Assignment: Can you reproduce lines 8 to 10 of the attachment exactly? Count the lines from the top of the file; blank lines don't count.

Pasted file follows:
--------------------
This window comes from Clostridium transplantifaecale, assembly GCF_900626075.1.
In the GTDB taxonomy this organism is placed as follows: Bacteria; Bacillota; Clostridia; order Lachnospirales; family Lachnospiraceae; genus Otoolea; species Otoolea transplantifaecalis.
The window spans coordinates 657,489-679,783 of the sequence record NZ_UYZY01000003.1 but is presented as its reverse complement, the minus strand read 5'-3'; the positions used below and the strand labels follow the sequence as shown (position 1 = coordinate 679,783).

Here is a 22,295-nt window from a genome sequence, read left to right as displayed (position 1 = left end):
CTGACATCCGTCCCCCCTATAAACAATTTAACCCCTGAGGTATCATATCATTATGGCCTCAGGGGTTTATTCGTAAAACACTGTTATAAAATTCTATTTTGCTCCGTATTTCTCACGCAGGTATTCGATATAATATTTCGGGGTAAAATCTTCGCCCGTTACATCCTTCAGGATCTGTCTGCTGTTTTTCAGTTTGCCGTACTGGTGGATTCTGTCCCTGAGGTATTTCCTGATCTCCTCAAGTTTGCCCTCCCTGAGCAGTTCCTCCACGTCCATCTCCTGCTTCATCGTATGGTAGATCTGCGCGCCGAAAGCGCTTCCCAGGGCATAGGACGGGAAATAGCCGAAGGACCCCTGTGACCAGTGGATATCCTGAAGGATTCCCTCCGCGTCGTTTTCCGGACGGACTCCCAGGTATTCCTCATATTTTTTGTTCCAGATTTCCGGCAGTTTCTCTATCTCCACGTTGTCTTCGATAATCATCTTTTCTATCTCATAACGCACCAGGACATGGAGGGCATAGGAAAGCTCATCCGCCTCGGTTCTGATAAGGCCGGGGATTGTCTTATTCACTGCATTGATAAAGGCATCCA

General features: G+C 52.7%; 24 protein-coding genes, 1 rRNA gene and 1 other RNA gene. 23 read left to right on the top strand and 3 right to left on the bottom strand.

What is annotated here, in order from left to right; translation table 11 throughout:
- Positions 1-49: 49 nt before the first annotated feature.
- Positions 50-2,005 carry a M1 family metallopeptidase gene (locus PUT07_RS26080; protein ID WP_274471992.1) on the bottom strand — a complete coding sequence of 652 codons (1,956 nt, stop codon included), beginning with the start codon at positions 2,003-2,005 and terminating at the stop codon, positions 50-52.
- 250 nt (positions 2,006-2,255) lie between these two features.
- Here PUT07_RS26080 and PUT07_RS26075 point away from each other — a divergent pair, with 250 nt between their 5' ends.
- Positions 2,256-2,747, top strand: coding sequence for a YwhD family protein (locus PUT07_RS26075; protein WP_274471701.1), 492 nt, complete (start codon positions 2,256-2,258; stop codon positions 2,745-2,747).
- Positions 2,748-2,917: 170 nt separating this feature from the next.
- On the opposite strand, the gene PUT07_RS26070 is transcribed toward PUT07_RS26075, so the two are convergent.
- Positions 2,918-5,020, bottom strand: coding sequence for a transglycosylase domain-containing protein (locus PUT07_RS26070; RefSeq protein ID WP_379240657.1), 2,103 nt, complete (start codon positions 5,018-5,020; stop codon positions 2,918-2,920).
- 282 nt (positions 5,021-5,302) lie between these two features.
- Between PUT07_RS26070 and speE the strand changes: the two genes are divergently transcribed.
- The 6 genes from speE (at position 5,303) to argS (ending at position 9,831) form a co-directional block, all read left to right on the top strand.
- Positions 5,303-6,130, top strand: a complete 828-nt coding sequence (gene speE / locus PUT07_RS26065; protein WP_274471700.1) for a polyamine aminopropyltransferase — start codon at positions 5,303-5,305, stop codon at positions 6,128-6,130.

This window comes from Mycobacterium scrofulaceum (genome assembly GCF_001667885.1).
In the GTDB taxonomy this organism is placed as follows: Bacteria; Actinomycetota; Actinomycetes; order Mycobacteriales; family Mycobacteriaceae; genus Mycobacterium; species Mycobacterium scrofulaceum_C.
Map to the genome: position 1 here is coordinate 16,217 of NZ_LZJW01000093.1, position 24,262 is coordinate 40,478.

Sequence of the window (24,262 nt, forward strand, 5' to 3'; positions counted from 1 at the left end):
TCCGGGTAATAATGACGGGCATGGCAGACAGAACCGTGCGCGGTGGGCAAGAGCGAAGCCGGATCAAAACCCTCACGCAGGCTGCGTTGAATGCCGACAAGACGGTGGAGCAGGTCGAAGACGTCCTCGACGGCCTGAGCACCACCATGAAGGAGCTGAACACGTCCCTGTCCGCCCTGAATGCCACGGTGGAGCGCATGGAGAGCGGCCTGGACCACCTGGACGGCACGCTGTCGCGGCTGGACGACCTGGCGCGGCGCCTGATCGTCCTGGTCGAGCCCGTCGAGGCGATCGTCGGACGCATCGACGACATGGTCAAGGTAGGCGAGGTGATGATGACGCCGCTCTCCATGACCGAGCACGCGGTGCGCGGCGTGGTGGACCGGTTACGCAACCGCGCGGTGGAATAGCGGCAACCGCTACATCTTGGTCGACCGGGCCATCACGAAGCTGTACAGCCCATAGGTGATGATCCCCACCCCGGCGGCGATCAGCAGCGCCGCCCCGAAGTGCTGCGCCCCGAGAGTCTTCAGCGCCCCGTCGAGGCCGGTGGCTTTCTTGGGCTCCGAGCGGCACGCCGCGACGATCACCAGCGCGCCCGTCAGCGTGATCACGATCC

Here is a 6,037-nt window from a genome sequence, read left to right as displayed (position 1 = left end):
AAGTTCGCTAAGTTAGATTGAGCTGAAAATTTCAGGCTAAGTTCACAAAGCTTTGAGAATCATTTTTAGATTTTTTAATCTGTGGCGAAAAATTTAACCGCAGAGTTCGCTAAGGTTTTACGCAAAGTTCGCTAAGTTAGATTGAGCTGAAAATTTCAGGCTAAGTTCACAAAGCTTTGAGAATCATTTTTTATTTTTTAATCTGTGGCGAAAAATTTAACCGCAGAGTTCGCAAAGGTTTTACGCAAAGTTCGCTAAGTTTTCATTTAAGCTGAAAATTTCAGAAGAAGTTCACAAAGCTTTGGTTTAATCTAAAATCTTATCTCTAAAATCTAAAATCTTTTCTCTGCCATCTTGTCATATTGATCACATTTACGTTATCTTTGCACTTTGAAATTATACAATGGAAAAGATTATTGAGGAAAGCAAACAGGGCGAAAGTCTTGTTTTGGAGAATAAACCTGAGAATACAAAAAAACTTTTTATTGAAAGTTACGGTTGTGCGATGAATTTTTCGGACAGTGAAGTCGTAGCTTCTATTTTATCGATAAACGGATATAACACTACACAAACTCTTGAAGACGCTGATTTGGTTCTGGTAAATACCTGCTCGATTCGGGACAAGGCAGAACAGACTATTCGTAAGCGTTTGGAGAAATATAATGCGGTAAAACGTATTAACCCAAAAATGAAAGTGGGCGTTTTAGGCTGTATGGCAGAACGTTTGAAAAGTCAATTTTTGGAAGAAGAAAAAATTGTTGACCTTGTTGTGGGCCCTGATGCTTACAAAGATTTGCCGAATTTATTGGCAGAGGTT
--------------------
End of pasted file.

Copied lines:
- Positions 1-49: 49 nt before the first annotated feature.
- Positions 50-2,005 carry a M1 family metallopeptidase gene (locus PUT07_RS26080; protein ID WP_274471992.1) on the bottom strand — a complete coding sequence of 652 codons (1,956 nt, stop codon included), beginning with the start codon at positions 2,003-2,005 and terminating at the stop codon, positions 50-52.
- 250 nt (positions 2,006-2,255) lie between these two features.